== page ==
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Book of Micah

MICAH, BOOK OF. The fifth of the Minor Prophets, dating from the late 700s b.c. The book predicts the fall of Samaria, which occurred in 722, but concerns more especially the sins and dangers of Jerusalem in the days of Hezekiah around 700. As an outline will show, the message varies between condemnation for the present sins and God’s purpose of ultimate blessing for his people:


I. Predicted Desolation of Samaria and Jerusalem (1:1-3:12)

II. Eventual Blessings for Zion (4:1-8)

III. Invasion and Deliverance by Davidic Ruler (4:9-5:15)

IV. Condemnations for Sins (6:1-7:6)

V. Eventual Help From God (7:7-20)

In the opening portion of the book, Mic.1.1-Mic.3.12, God’s judgment is first announced on Samaria for her idolatry. Micah’s interest seems to lie chiefly in Jerusalem, however, whose desolation is announced in Mic.3.12 in very similar terms. Mic.2.1-Mic.2.13 and Mic.3.1-Mic.3.12 are a catalogue of Judah’s sins. Oppression of the poor was a characteristic, but another basic factor was the refusal to hear God’s prophets. As in Jeremiah’s day, they preferred prophets who predicted peace (cf. Mic.3.5 with Jer.8.10-Jer.8.11; Ezek.13.10). It is not improbable that Jeremiah and Ezekiel took their texts on this subject from Micah. At least Micah’s warnings of 3:12 were well known in Jeremiah’s day (Jer.26.18). Jeremiah’s friends quote these words verbatim, ascribing them to the Micah of Hezekiah’s time. Negative critics point out that Jeremiah quotes Micah as a prophet of doom, and they conclude that no prediction of hope in Micah is genuine. The conclusion seems far-fetched. Jeremiah’s friends quoted only that part of the book that was applicable to their situation. This argument need not be extended to the rest of the book.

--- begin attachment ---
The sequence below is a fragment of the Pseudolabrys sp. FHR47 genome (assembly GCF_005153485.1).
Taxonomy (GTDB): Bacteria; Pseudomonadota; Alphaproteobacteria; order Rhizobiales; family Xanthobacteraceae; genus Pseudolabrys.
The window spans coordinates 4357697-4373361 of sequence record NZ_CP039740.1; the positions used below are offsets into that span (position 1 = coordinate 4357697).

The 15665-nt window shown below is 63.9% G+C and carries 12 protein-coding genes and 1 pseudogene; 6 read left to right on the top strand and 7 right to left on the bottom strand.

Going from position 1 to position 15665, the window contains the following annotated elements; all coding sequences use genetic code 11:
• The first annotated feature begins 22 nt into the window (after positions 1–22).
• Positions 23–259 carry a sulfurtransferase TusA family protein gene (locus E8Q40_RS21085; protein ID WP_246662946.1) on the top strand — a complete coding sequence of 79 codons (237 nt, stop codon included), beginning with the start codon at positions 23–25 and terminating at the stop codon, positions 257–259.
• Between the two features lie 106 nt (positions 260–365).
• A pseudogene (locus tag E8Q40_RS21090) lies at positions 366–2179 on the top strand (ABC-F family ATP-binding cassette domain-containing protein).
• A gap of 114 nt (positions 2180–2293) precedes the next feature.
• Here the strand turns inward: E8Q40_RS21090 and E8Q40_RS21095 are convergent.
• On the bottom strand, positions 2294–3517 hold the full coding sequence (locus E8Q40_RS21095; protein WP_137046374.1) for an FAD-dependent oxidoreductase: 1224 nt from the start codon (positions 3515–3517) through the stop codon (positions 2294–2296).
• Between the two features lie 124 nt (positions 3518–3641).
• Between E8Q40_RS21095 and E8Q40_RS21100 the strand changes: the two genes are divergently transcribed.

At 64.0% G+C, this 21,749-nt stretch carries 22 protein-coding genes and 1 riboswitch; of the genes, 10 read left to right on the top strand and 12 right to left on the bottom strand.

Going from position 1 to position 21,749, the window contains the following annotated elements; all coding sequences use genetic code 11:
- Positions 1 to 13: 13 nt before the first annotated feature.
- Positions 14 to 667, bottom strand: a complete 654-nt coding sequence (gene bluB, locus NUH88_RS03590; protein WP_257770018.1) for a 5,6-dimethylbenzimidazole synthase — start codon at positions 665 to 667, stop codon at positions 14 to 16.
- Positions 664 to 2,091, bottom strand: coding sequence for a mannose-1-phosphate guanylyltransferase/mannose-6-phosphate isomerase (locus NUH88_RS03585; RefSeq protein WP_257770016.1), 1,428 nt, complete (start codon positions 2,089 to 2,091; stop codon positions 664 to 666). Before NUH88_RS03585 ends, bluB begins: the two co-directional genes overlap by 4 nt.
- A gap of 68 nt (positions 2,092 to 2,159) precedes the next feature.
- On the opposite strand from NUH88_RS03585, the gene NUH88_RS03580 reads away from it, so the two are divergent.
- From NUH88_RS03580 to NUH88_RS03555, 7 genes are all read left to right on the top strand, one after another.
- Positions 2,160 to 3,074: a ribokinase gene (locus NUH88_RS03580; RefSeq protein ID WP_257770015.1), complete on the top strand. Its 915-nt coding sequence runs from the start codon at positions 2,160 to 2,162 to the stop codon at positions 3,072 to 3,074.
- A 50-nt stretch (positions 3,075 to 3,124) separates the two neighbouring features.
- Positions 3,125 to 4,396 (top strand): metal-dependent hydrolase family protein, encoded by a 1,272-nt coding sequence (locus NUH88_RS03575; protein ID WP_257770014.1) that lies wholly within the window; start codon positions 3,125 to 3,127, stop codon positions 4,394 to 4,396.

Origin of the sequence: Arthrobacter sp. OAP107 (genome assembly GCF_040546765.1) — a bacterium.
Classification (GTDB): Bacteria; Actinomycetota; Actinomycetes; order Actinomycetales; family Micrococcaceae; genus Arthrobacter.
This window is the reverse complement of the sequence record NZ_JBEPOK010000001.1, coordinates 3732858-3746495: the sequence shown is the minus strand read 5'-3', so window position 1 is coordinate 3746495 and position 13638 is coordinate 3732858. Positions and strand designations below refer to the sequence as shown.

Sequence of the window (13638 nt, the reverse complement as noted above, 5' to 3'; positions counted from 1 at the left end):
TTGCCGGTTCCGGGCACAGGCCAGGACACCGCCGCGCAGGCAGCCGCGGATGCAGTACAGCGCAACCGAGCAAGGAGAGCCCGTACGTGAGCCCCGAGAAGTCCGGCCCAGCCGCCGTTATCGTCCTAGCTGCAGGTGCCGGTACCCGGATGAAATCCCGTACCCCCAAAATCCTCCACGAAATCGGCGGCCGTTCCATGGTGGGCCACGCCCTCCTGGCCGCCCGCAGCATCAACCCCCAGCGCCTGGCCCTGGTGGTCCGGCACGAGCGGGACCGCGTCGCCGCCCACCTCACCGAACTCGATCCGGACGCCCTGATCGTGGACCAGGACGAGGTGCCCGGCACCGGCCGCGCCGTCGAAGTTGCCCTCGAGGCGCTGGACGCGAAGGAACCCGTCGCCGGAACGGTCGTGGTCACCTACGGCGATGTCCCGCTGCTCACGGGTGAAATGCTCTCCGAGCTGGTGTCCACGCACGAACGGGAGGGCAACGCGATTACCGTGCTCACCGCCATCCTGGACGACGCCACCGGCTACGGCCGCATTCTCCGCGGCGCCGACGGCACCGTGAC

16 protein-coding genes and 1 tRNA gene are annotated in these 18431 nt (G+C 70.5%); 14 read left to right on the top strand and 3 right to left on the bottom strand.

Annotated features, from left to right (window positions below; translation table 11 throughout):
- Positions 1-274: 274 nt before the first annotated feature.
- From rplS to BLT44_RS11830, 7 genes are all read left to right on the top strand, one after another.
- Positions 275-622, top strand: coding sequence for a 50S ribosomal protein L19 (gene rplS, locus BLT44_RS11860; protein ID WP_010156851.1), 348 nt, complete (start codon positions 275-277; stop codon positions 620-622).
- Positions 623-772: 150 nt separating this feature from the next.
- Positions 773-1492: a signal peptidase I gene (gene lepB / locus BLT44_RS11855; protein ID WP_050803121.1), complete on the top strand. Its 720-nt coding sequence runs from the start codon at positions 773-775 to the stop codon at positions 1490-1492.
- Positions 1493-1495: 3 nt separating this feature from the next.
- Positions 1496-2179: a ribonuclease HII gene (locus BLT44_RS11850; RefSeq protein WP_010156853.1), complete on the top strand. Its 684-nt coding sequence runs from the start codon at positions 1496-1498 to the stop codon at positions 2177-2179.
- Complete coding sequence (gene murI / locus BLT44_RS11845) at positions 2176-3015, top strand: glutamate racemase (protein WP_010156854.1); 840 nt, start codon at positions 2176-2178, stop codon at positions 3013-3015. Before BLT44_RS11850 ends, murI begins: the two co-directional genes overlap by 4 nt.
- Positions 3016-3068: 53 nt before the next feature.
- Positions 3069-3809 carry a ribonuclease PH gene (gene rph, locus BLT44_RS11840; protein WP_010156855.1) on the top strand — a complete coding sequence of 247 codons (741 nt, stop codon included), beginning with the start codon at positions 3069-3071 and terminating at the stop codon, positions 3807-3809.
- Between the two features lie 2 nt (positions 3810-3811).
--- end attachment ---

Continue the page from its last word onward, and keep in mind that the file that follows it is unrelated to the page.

The second section, Mic.4.1-Mic.4.8, includes a passage that is practically identical with Isa.2.1-Isa.2.4. Many have questioned whether Micah quoted Isaiah or vice versa, or whether both quoted a common oracle. But Isa.2.1 calls this passage the word of Isaiah, which should decide the matter. Micah evidently uses Isaiah’s promise and skillfully weaves it into his own composition.

The third section, Mic.4.9-Mic.5.15, comes against the background of the wars of Hezekiah’s day. The Assyrians carried captive forty cities of Judah and received tribute from Hezekiah as Sennacherib himself tells us (cf. also 2Kgs.18.13-2Kgs.18.16). But God delivered Jerusalem (2Kgs.18.35). The “seven shepherds, even eight leaders of men” of Mic.5.5 probably is merely a symbolic numerical way of saying “one great deliverer”—a numerical device that can be paralleled in old Canaanite literature.

Yet in this section the Captivity and return from Babylon are also predicted. Negative critics insist that similar passages in Isaiah (e.g., 48:20) are late and actually written after the events described. In their denial of supernatural prediction, they must also say that Mic.4.10 is late. But according to Isa.39.6 and also by Assyrian testimony, Babylon was a menace in Micah’s own day; so these verses are quite appropriate.

Against these dangers to Judah, God holds out that messianic hope of Mic.5.2. The mention of Bethlehem Ephrathah identifies the Messiah as of David’s line (cf. Isa.11.1; Jer.23.5; Ezek.37.24). The “clans of Judah” is read the “rulers of Judah” in Matt.2.6 by using different (and probably correct) vowels on the Hebrew consonants. “You, Bethlehem,” is masculine and therefore is probably a direct reference to the Messiah from Bethlehem, for the gender would be feminine if only the city were addressed.

The condemnations of the fourth section (Mic.6.1-Mic.7.6) include several references to the Pentateuch and other historical books (Mic.6.4-Mic.6.5, Mic.6.16; cf. also Mic.5.6 with Gen.10.8-Gen.10.9). The response of Mic.6.8 is famous. Some have argued that it teaches salvation apart from sacrifice. Actually, it alludes to Deut.10.12 and involves Israel’s duty to obey all the Mosaic injunctions. Christ probably refers to this verse in his condemnation of the formalistic Pharisees (Matt.23.23).

The book closes with the prophet’s declaration of faith in the ultimate fulfillment of God’s covenant of blessing for Abraham.

Bibliography: L. C. Allen, The Books of Joel, Obadiah, Jonah and Micah (NIC), 1976; J. L. Mays, Micah: A Commentary, 1976.——RLH